5. ^ Gratzer, Walter (2002-03-05). "Max Perutz (1914–2002)". Current Biology 12 (5): R152–R154. doi:10.1016/S0960-9822(02)00727-3. http://download.current-biology.com/pdfs/0960-9822/PIIS0960982202007273.pdf. Retrieved 2008-01-12. 
  6. ^ Ramaseshan, S (2002-03-10). "Max Perutz (1914–2002)". Current Science (Indian Academy of Sciences) 82 (5): 586–590. doi:10.1016/S0960-9822(02)00727-3. http://hdl.handle.net/2289/728. Retrieved 2008-01-12. 
  7. ^ Collins, Paul (2002). "The Floating Island". Cabinet Magazine 12 (7): R152. doi:10.1016/S0960-9822(02)00727-3. http://www.cabinetmagazine.org/issues/7/floatingisland.php. Retrieved 2008-01-12. 
  8. ^ Perutz, Max. "1-11". 
  9. ^ Max Ferdinand Perutz OM FRS - Nature Structural & Molecular Biology
  10. ^ Patel, Kam Perutz rubbishes Popper and Kuhn, The Times Higher Education Supplement, 25 November 1994
  11. ^ Max Perutz and the Secret of Life, By Georgina Ferry. 352 pp., illustrated. Cold Spring Harbor, NY, Cold Spring Harbor Laboratory Press, 2008 ISBN 978-0-87969-785-3. p. 283 in UK version

Books by Max Perutz

  • 1962. Proteins and Nucleic Acids: Structure and Function.Amsterdam and London. Elsevier
  • 1989. Is Science Necessary? Essays on science and scientists . London. Barrie and Jenkins. ISBN 0-7126-2123-7
  • 1990. Mechanisms of Cooperativity and Allosteric Regulation in Proteins. Cambridge. Cambridge University PressISBN 0-521- 38648-9
  • 1992. Protein Structure : New Approaches to Disease and Therapy. New York. Freeman (ISBN 0-7167-7021-0)
  • 1997. Science is Not a Quiet Life : Unravelling the Atomic Mechanism of Haemoglobin.Singapore. World Scientific. ISBN 981-02-3057-5
  • 2002. I Wish I’d Made You Angry Earlier.Cold Spring Harbor, New York. Cold Spring Harbor Laboratory Press. ISBN 0-8769- 674-5
  • 2009. What a Time I Am Having: Selected Letters of Max Perutz edited by Vivien Perutz. Cold Spring Harbor, New York. Cold Spring Harbor Laboratory Press. ISBN 978-08769844-5

Books about Max Perutz

Books which refer to Perutz

See also

  • List of Jewish Nobel laureates

External links

Academic offices
Preceded by
Andrew Fielding Huxley
Fullerian Professor of Physiology
1973–1979
Succeeded by
David Chilton Phillips

Wikimedia Foundation. 2010.

Look at other dictionaries:

  • Max Perutz — Max Ferdinand Perutz (* 19. Mai 1914 in Wien; † 6. Februar 2002 in Cambridge) war ein österreichisch britischer Chemiker. 1962 erhielt er gemeinsam mit John Cowdery Kendrew den Nobelpreis für Chemie. Anlass für die Auszeichnung waren seine… …   Deutsch Wikipedia

  • Max Perutz — Max Ferdinand Perutz Max Ferdinand Perutz (né le 19 mai 1914 à Vienne, mort le 6 février 2002 à Cambridge), était un chimiste anglo autrichien. En 1962, il obtint le prix Nobel de chimie conjointement avec John Cowdery Kendrew pour leurs travaux… …   Wikipédia en Français

  • Max Perutz — Max Ferdinand Perutz Nacimiento 19 de mayo 1914 Viena Fallecimiento 6 de febrero de 2002 Cambridge, Inglaterra Nacionalidad …   Wikipedia Español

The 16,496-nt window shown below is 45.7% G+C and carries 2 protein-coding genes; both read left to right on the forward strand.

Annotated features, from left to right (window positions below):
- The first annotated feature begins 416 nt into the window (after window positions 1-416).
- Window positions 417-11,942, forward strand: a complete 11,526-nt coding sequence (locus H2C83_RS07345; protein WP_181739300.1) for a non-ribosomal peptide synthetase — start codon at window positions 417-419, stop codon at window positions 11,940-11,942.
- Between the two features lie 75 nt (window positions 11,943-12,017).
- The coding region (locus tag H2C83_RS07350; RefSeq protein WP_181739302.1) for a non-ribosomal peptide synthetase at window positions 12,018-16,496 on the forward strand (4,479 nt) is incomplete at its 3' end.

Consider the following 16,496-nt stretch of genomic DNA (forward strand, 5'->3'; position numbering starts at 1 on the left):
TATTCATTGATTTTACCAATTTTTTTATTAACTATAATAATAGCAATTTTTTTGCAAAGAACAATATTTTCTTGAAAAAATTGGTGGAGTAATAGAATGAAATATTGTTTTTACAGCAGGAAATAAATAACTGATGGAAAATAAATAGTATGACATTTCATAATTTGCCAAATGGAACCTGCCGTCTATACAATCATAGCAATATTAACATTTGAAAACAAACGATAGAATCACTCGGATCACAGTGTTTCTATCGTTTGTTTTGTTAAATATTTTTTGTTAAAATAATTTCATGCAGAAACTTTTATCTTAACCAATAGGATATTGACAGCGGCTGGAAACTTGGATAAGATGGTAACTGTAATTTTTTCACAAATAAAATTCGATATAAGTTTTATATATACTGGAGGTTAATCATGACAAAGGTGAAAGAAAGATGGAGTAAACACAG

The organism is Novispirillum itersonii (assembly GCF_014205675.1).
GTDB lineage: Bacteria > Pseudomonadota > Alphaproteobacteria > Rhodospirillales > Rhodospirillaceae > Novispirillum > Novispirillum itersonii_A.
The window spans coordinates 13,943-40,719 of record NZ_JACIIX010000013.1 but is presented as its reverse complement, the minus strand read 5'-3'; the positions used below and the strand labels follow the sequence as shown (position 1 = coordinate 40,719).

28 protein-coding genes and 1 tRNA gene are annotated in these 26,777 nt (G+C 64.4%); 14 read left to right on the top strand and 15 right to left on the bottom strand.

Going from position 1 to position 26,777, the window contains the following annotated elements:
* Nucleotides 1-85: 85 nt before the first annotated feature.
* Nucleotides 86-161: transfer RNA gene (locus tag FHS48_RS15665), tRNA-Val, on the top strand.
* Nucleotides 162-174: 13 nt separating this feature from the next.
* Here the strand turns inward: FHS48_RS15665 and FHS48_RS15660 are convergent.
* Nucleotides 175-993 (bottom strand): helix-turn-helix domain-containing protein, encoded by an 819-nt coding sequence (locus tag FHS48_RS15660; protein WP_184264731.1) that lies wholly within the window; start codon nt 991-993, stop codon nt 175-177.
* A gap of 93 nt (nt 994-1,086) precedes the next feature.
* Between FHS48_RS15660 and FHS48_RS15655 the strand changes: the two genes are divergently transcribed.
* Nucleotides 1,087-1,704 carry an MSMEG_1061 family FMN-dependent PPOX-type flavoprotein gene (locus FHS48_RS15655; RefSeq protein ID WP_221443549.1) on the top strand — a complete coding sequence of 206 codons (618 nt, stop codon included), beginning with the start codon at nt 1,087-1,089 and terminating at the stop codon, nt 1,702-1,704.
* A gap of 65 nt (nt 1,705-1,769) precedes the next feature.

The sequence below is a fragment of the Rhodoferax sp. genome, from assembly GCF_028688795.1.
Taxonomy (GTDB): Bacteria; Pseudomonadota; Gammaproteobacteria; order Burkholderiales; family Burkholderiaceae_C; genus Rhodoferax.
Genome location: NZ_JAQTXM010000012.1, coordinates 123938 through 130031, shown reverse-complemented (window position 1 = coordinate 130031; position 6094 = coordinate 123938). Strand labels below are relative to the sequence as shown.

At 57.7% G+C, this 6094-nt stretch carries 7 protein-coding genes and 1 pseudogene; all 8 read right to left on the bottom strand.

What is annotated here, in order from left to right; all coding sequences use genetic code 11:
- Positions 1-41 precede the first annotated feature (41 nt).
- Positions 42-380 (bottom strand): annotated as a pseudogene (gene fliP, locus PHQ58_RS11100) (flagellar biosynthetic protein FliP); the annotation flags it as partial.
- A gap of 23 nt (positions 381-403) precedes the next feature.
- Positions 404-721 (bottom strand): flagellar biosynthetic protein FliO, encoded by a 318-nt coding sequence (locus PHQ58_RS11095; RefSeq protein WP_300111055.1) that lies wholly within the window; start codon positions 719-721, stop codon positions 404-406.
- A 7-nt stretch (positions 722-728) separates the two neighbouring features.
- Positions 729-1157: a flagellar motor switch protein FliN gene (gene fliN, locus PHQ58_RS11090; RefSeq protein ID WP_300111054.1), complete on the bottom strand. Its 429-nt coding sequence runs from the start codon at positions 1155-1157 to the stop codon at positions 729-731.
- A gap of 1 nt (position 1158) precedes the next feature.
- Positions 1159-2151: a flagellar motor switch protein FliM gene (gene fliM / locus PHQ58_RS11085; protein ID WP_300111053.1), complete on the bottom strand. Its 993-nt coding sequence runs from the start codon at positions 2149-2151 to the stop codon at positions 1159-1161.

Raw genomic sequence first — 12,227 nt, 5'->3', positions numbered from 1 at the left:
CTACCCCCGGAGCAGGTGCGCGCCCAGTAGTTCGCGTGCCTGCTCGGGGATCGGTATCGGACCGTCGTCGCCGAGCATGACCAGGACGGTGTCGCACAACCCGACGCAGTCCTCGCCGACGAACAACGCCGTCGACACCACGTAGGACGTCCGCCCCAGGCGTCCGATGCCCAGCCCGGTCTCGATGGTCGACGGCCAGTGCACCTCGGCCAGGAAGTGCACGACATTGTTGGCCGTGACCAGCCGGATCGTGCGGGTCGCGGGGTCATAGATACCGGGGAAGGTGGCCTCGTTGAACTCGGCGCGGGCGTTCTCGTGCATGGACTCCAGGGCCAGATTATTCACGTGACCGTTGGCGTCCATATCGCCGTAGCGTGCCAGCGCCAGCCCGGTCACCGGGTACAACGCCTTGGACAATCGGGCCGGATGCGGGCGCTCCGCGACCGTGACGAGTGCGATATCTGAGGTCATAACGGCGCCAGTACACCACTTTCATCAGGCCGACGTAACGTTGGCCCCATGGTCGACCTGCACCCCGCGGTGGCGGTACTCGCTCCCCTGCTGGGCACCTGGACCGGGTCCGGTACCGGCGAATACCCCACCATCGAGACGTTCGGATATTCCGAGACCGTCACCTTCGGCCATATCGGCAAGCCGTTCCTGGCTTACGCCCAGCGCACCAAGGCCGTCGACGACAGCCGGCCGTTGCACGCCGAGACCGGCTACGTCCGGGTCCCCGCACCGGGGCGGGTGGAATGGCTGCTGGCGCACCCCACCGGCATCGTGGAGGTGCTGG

• Max Perutz — noun English biochemist (born in Austria); studied the molecular structure of blood (1914 2002) • Syn: ↑Perutz, ↑Max Ferdinand Perutz • Instance Hypernyms: ↑biochemist …   Useful english dictionary

  • Max F. Perutz — Max Ferdinand Perutz (* 19. Mai 1914 in Wien; † 6. Februar 2002 in Cambridge) war ein österreichisch britischer Chemiker. 1962 erhielt er gemeinsam mit John Cowdery Kendrew den Nobelpreis für Chemie. Anlass für die Auszeichnung waren seine… …   Deutsch Wikipedia

  • Max Ferdinand Perutz — (* 19. Mai 1914 in Wien; † 6. Februar 2002 in Cambridge) war ein britischer Chemiker österreichischer Herkunft. Leben 1962 erhielt er gemeinsam mit John Cowdery Kendrew den Nobelpreis für Chemie. Anlass für die Auszeichnung waren seine… …   Deutsch Wikipedia

  • Perutz — noun English biochemist (born in Austria); studied the molecular structure of blood (1914 2002) • Syn: ↑Max Perutz, ↑Max Ferdinand Perutz • Instance Hypernyms: ↑biochemist * * * /per euhts, peuh roohts /, n. Max Ferdinand, born 1914, English… …   Useful english dictionary

  • Max Ferdinand Perutz — noun English biochemist (born in Austria); studied the molecular structure of blood (1914 2002) • Syn: ↑Perutz, ↑Max Perutz • Instance Hypernyms: ↑biochemist …   Useful english dictionary

  • Max F. Perutz — Max Ferdinand Perutz Max Ferdinand Perutz (né le 19 mai 1914 à Vienne, mort le 6 février 2002 à Cambridge), était un chimiste anglo autrichien. En 1962, il obtint le prix Nobel de chimie conjointement avec John Cowdery Kendrew pour leurs travaux… …   Wikipédia en Français

  • Perutz — bezeichnet Peruc, Flecken im Okres Louny, Tschechien einen Familiennamen Alfred Perutz (1885–1934), österreichischer Dermatologe Leo Perutz (1882–1957), österreichischer Schriftsteller Max Ferdinand Perutz (1914–2002), österreichisch englischer… …   Deutsch Wikipedia